A ray of light amongst a curtain of shadows.
KBR and Halliburton – two major U.S. military contractors – can be sued for the health impacts of trash incineration on U.S. soldiers who served in the war in Iraq, according to a new court decision that allows a series of 57 lawsuits against the companies to go forward.
The two companies have been paid some $40 billion for services provided to troops serving in the U.S. War on Terror throughout Central Asia and the Middle East in countries ranging from Afghanistan and Iraq to Kuwait and Uzbekistan. (Most of the contracts were implemented by KBR which was a subsidiary of Halliburton until 2007 when it was spun off into a separate company)
Under the Logistics Civilian Augmentation Program (LOGCAP) contract, KBR and Halliburton operated ten acre wide burn pits 24 hours a day on U.S. military bases throughout Iraq until the 2010 National Defense Authorization Act officially banned them. They were used to incinerate “plastics, batteries, appliances, medicine, dead animals, and even human body parts.” Government contractors, troops and Iraqi civilians allege that they were exposed to toxic carcinogens and chemicals by breathing the pit’s fumes and dust.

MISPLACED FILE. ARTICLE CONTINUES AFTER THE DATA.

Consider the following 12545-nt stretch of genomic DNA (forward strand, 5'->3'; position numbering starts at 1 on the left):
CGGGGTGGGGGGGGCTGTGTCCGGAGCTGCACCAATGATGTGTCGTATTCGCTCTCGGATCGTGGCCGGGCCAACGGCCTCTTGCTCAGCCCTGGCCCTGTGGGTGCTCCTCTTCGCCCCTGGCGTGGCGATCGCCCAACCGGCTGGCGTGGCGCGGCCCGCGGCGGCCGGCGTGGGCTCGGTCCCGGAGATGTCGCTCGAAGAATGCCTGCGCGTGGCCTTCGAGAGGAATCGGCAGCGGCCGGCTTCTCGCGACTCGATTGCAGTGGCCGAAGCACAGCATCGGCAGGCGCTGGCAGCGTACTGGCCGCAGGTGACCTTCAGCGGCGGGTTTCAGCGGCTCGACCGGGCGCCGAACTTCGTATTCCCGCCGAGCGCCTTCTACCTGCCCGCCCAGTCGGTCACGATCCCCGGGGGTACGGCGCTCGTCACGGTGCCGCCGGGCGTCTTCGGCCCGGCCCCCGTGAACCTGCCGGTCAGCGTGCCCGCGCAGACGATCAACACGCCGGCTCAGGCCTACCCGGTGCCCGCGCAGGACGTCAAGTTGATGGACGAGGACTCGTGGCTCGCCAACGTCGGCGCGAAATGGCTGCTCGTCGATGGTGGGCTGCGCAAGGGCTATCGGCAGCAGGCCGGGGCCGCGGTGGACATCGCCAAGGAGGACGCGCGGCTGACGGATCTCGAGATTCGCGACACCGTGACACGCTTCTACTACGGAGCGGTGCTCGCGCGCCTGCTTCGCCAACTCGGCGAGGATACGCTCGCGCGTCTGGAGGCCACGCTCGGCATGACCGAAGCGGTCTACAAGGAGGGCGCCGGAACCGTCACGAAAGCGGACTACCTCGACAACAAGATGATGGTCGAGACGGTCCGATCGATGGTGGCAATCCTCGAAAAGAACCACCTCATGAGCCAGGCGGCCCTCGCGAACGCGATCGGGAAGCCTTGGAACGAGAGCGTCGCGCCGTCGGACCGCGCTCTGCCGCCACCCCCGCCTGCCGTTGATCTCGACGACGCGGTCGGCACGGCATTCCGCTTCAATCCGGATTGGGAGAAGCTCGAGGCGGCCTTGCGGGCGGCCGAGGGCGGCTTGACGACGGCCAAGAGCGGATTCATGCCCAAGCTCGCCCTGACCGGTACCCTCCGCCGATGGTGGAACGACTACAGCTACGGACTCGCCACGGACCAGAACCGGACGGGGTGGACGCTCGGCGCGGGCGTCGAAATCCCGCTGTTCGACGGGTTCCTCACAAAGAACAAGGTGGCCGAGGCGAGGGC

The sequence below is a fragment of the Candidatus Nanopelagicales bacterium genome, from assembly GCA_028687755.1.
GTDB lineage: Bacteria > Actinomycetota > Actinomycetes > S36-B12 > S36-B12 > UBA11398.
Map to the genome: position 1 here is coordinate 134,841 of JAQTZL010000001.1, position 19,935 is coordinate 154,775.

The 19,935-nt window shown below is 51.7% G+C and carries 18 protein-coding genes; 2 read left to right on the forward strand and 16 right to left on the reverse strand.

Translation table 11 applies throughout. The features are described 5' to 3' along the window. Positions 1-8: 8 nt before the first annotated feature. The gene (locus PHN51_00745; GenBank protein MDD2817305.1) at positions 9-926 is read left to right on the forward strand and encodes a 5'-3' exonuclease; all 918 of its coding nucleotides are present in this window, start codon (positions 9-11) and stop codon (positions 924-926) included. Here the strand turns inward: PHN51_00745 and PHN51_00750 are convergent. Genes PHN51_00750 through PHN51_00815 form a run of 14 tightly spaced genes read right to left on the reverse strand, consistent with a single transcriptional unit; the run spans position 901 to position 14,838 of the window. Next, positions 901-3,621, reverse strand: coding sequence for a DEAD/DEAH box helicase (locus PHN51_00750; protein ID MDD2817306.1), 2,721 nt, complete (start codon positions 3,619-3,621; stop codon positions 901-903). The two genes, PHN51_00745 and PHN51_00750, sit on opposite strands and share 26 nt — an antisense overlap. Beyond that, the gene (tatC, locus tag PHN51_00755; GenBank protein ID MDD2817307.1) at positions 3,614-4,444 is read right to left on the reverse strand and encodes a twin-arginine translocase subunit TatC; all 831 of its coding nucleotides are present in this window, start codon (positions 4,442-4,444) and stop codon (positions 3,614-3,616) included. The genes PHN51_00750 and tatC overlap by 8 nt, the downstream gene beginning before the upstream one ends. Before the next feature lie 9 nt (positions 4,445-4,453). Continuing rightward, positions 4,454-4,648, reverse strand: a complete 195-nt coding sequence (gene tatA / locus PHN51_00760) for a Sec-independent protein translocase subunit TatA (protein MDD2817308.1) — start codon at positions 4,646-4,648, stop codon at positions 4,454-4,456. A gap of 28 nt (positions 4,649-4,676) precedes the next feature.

Last February Judge Roger Titus in Maryland threw out the lawsuits, after he agreed with the two companies that their work should be immune from prosecution since they were working for the U.S. government.
But in March, a panel of three judges in Richmond, Virginia, over-ruled Titus. KBR was entitled to immunity “only if it adhered to the terms of the contract with the government,” Judge Henry F. Floyd wrote. “Accordingly, we hold that the district court erred in finding that KBR was entitled to derivative sovereign immunity at this time and vacate the court’s decision.”
The court order is a breakthrough for the plaintiffs who have claimed in a consolidated lawsuit that KBR “violated military directives in its performance of waste disposal and water treatment services.”